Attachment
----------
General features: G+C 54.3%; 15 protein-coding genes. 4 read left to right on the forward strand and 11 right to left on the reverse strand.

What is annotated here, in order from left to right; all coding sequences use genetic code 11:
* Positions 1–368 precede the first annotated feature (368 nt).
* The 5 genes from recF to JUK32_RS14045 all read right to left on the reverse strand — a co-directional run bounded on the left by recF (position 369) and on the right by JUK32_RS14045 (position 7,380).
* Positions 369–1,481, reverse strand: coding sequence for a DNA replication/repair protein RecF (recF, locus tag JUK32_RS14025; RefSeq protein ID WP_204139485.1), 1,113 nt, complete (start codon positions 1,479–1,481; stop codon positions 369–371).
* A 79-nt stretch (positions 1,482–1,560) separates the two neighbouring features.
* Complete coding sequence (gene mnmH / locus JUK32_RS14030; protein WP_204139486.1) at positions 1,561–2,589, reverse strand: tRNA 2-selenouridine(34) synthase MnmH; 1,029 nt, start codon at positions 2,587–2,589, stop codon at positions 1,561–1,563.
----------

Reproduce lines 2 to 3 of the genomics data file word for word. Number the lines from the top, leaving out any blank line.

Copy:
What is annotated here, in order from left to right; all coding sequences use genetic code 11:
* Positions 1–368 precede the first annotated feature (368 nt).